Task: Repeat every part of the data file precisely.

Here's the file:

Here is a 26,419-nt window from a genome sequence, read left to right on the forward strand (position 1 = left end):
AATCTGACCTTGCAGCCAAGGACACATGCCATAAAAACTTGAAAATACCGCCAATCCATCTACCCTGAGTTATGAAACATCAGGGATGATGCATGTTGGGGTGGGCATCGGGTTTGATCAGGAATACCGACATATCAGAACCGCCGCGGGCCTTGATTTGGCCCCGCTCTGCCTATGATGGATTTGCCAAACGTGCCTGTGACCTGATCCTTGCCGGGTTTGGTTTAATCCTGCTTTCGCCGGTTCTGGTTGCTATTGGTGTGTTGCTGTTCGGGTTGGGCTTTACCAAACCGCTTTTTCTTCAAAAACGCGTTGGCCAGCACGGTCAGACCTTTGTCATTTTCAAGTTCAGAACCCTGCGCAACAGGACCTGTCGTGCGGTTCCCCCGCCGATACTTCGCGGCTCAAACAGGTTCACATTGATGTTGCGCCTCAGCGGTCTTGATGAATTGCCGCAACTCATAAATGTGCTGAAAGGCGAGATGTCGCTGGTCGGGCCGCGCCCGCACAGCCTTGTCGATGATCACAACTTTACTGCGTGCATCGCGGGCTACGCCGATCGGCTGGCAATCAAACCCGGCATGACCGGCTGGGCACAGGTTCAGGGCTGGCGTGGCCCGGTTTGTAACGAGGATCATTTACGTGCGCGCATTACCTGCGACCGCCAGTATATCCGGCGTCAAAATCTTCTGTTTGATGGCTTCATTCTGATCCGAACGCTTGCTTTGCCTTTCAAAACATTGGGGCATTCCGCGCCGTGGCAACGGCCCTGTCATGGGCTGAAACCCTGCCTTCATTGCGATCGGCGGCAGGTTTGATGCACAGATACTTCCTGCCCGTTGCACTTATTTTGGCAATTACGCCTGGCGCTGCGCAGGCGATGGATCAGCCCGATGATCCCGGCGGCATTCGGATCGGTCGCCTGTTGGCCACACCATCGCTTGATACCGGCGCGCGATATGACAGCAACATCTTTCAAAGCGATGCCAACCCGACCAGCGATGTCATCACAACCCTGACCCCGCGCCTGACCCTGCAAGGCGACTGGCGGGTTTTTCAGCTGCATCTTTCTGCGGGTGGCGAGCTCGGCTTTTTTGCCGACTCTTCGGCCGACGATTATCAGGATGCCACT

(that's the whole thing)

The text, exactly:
Here is a 26,419-nt window from a genome sequence, read left to right on the forward strand (position 1 = left end):
AATCTGACCTTGCAGCCAAGGACACATGCCATAAAAACTTGAAAATACCGCCAATCCATCTACCCTGAGTTATGAAACATCAGGGATGATGCATGTTGGGGTGGGCATCGGGTTTGATCAGGAATACCGACATATCAGAACCGCCGCGGGCCTTGATTTGGCCCCGCTCTGCCTATGATGGATTTGCCAAACGTGCCTGTGACCTGATCCTTGCCGGGTTTGGTTTAATCCTGCTTTCGCCGGTTCTGGTTGCTATTGGTGTGTTGCTGTTCGGGTTGGGCTTTACCAAACCGCTTTTTCTTCAAAAACGCGTTGGCCAGCACGGTCAGACCTTTGTCATTTTCAAGTTCAGAACCCTGCGCAACAGGACCTGTCGTGCGGTTCCCCCGCCGATACTTCGCGGCTCAAACAGGTTCACATTGATGTTGCGCCTCAGCGGTCTTGATGAATTGCCGCAACTCATAAATGTGCTGAAAGGCGAGATGTCGCTGGTCGGGCCGCGCCCGCACAGCCTTGTCGATGATCACAACTTTACTGCGTGCATCGCGGGCTACGCCGATCGGCTGGCAATCAAACCCGGCATGACCGGCTGGGCACAGGTTCAGGGCTGGCGTGGCCCGGTTTGTAACGAGGATCATTTACGTGCGCGCATTACCTGCGACCGCCAGTATATCCGGCGTCAAAATCTTCTGTTTGATGGCTTCATTCTGATCCGAACGCTTGCTTTGCCTTTCAAAACATTGGGGCATTCCGCGCCGTGGCAACGGCCCTGTCATGGGCTGAAACCCTGCCTTCATTGCGATCGGCGGCAGGTTTGATGCACAGATACTTCCTGCCCGTTGCACTTATTTTGGCAATTACGCCTGGCGCTGCGCAGGCGATGGATCAGCCCGATGATCCCGGCGGCATTCGGATCGGTCGCCTGTTGGCCACACCATCGCTTGATACCGGCGCGCGATATGACAGCAACATCTTTCAAAGCGATGCCAACCCGACCAGCGATGTCATCACAACCCTGACCCCGCGCCTGACCCTGCAAGGCGACTGGCGGGTTTTTCAGCTGCATCTTTCTGCGGGTGGCGAGCTCGGCTTTTTTGCCGACTCTTCGGCCGACGATTATCAGGATGCCACT